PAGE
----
Deng Xiaoping and the Communist Party Don’t Deserve Credit for Chinese Economic Power

“Far from embarking on a new correct path, Deng was trying to turn back the clock. He wasn’t out to create a new economic system; he sought to restore the planned economy that had existed before the Cultural Revolution. The program he tried to implement after 1978 was based on the “Four Modernisations” Zhou Enlai had introduced in 1963 to revive the countryside after Mao’s disastrous Great Leap Forward. During the Cultural Revolution of 1966 to 1976, the party’s radical elements encouraged renewed collectivization campaigns. Deng sought to reverse those extreme policies, not the planned economy itself.

Deng embraced reforms conservatively, after events on the ground had already made state restrictions obsolete. Upon taking control of the party, he endorsed private ownership of small plots but forbade dividing up collective land to individual households. It was only in 1982, four years after he took power, that households were officially allowed to contract production rights on collective land. He raised the price of grain that farmers compulsorily sold to the state by 20 percent—a substantial concession, but hardly evincing the kind of vision that the title “Great Architect” implies. Indeed, the year after the “great turning point” in April 1979, Deng and the party leadership ordered those who had left the communes to rejoin them.

The planned economy was undermined and subverted from below well before the communes were officially dissolved in 1983. Decollectivization occurred not because of Deng’s vision but because ordinary people, under cover of the Cultural Revolution’s chaos, left the communes. Several years before Mao died in 1976, it had become common for people to strike out on their own in search of economic opportunities. The party’s leadership lamented that the countryside had “gone capitalist,” but it couldn’t reverse that trend. By 1980, half of all production teams in Guizhou province and more than half in Gansu were under household contracts. This system gave farmers secure tenures of collective farmland, which significantly increased both their productivity and health. One cadre in Anhui province likened household contracting, as reported by the historian Frank Dikötter in a 2016 article in The China Quarterly, to “an irresistible wave, spontaneously topping the limits we had placed…it could not be suppressed or turned around.””

“Deng was not changing history; he was swept away by it. As the historian Kate Zhou wrote in her 1996 book How the Farmers Changed China: “When the government lifted restrictions, it did so only in recognition of the fact that the sea of unorganized farmers had already made them irrelevant.” Ordinary people, not Deng Xiaoping, resisted and reformed the planned economy.

To understand how the party’s control of economic activity slipped, one must look to the history of the Cultural Revolution. Mao’s “Great Leap Forward” of 1958–1962 had devolved into a Great Famine, killing tens of millions of people. While they starved, the party ramped up grain exports to fellow socialist countries in order to increase its international prestige.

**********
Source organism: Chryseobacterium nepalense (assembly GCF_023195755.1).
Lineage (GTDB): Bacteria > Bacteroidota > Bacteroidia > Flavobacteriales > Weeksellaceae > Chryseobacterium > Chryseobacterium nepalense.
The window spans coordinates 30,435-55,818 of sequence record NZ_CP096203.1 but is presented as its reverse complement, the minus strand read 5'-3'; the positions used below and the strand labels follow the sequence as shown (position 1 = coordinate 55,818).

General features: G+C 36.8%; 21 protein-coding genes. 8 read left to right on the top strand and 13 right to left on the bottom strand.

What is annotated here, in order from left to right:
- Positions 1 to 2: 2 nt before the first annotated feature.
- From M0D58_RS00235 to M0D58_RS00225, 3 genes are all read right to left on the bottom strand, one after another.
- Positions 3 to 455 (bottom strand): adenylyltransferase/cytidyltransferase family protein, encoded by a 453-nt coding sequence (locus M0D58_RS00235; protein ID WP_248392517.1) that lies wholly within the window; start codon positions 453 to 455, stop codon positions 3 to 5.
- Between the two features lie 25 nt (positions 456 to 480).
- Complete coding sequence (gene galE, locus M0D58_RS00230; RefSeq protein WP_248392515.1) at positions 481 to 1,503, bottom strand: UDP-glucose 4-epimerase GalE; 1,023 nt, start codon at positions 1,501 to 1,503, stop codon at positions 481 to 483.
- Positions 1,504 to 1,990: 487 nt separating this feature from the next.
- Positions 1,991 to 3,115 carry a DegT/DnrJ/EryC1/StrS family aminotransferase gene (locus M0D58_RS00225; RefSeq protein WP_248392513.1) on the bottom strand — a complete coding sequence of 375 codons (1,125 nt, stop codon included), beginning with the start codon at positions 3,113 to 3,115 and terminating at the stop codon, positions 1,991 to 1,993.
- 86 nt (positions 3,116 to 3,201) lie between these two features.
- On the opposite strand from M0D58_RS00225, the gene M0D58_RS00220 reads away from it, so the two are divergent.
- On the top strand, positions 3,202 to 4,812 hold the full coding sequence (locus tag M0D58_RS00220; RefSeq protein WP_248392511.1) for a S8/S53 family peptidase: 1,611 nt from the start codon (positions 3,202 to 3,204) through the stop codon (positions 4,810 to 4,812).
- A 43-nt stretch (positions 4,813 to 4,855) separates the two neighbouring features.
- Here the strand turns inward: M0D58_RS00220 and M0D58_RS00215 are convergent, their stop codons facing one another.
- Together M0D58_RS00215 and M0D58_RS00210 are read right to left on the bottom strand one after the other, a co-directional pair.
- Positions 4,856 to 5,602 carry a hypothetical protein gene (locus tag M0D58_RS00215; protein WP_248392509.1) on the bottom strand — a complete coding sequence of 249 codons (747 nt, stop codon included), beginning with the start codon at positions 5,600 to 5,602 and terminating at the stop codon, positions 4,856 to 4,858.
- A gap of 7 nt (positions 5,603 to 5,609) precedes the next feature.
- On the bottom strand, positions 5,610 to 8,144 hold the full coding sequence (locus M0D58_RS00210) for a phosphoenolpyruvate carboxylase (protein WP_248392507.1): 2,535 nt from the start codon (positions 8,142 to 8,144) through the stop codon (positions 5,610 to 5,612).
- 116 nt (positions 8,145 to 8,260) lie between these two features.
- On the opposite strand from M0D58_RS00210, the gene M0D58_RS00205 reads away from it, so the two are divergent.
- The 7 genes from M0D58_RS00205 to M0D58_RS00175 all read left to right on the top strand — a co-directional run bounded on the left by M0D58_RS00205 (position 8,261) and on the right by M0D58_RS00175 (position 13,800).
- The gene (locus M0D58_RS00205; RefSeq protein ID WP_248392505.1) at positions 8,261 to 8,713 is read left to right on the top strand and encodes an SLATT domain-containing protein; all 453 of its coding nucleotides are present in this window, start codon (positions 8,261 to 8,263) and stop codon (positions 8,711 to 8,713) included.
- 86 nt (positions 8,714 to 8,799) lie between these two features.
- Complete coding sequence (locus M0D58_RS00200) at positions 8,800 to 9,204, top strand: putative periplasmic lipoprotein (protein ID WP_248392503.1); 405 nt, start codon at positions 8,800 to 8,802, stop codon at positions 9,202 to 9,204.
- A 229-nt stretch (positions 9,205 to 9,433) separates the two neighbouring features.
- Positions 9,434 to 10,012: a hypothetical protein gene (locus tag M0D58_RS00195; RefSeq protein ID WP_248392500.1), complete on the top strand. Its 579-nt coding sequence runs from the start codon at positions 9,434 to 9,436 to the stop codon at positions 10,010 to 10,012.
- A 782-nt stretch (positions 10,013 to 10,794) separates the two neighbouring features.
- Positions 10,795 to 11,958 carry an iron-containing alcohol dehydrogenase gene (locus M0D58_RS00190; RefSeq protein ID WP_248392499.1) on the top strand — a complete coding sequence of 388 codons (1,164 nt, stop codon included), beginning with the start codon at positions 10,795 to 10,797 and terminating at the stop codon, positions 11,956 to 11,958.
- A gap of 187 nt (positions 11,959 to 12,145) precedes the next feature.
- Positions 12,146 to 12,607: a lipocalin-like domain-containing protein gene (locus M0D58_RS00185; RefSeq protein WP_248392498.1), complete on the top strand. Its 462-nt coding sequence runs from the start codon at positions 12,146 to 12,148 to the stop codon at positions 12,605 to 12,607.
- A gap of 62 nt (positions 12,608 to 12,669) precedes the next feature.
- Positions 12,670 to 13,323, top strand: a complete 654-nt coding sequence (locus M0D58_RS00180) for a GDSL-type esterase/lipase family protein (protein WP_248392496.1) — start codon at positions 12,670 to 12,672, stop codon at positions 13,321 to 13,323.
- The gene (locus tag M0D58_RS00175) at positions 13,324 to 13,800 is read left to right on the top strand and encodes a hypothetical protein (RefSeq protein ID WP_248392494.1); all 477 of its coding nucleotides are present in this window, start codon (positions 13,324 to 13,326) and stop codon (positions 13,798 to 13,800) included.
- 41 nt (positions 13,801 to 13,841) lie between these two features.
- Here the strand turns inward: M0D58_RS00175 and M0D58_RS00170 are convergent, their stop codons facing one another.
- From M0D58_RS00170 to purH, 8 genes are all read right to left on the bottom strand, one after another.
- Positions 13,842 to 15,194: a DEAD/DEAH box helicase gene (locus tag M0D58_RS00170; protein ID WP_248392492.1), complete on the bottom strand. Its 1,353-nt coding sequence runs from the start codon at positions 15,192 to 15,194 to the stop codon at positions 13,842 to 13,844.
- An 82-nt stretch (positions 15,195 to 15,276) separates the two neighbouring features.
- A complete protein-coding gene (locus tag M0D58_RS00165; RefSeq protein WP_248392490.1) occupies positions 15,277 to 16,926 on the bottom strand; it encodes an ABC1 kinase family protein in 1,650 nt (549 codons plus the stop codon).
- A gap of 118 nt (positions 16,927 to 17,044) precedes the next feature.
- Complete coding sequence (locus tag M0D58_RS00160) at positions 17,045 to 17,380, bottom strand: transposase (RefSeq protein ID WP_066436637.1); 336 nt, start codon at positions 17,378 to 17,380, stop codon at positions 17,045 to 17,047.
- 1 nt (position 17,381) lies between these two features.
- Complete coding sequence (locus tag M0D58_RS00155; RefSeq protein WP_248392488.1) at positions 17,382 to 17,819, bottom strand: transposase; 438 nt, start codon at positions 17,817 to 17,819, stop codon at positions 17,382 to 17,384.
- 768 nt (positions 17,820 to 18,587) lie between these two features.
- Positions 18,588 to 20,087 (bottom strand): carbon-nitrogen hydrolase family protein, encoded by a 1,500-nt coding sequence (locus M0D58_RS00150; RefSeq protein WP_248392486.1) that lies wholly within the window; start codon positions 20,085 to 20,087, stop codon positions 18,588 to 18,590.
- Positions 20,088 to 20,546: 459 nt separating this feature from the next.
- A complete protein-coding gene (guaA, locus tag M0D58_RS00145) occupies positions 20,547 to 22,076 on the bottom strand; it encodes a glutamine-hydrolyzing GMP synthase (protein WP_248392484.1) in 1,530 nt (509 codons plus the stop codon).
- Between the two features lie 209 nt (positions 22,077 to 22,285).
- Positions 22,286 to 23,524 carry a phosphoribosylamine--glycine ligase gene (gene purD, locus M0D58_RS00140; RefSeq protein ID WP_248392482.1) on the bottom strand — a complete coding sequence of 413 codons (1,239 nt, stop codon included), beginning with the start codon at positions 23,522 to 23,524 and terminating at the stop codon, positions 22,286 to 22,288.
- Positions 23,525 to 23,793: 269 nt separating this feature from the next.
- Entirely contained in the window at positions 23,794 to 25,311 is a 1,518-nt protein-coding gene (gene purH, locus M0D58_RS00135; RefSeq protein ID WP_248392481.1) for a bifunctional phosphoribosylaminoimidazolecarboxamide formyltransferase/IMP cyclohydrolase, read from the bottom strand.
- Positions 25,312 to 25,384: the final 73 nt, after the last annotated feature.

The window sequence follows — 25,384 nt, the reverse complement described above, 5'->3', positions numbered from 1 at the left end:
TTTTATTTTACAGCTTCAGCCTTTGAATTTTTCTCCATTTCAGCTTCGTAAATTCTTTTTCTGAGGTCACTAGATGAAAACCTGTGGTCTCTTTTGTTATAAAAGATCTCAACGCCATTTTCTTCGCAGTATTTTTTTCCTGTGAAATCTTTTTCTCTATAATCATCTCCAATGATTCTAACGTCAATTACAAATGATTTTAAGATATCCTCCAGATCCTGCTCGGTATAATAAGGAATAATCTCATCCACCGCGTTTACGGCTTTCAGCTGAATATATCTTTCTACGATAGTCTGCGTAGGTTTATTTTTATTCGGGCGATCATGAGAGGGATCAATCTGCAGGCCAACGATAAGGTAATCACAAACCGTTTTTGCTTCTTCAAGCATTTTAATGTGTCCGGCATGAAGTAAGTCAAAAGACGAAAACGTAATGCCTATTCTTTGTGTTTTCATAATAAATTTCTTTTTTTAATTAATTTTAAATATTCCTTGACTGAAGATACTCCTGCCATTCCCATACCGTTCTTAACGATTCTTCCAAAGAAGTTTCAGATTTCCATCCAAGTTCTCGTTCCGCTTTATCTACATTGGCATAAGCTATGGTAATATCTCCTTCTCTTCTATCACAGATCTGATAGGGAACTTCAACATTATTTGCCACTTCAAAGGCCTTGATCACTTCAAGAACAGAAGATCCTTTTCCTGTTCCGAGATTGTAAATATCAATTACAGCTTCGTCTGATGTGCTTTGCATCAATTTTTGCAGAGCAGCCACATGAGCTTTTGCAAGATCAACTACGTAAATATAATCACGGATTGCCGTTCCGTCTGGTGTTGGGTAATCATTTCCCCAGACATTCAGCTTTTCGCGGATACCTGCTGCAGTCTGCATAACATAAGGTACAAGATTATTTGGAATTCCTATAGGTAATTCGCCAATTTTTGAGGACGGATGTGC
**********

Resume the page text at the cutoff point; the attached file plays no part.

This forced farmers to circumvent the state’s orders—one had to lie, cheat, steal, smuggle, or trade on the black markets to avoid starvation. Apart from the party’s loyal hacks, only the lucky or enterprising survived. In the early 1960s, even Mao had to acknowledge that the Great Leap Forward had failed. The Central Committee introduced a few paltry safeguards against extreme collectivization. Villagers were thus allowed to cultivate private plots, but only in their free time.

But Mao soon saw this as backsliding, and he launched the Cultural Revolution to secure his hold on the party. Revolutionary committees took control of China. The People’s Liberation Army was ordered onto the streets, and the Soviet-Sino border conflict was used as a pretext to reassert control over the countryside. Private holdings were once more collectivized on a massive scale. But the party tore itself apart in the process; its organization was vitiated by factional infighting.

The Cultural Revolution broke the party’s apparatus of control—it lost much of its capacity to coerce people’s everyday behavior. During the turmoil, people took back some of their lost freedoms. They expanded private lots, left communes, sold produce for private gain, moved to the cities, and even opened underground factories. It is here that we find the true origins of China’s modernization.”

“Villagers established private firms and factories throughout the country. For example, the rate of industrialization in the countryside of Jiangsu province in the early 1970s far exceeded the rate of industrialization there under Deng. And it was these rural industries that fuelled China’s GDP growth. Prosperity came not from the cities or from the state-owned enterprises, but from the countryside. The people who worked in these factories had often left the communes on their own initiative, not on party orders. When Deng became paramount leader in 1978, the silent revolution was already well underway.

Not only were factories established, but markets linked rich and poor provinces. And in the coastal province of Guangdong, traders revived overseas trading links, especially once restrictions were eased in 1972. Deng is said to have begun the process of opening up China, but as early as 1974, the amount of money reaching people in Guangdong from overseas was twice what it had been in 1965. Black markets existed everywhere, and although the state maintained rigid monopolies on several key products, almost everything was sold openly on the markets.”

“Deng recognized that certain changes were inevitable, but his reforms were little more than legalizations of already occurring practices that he was shrewd enough to claim credit for.”

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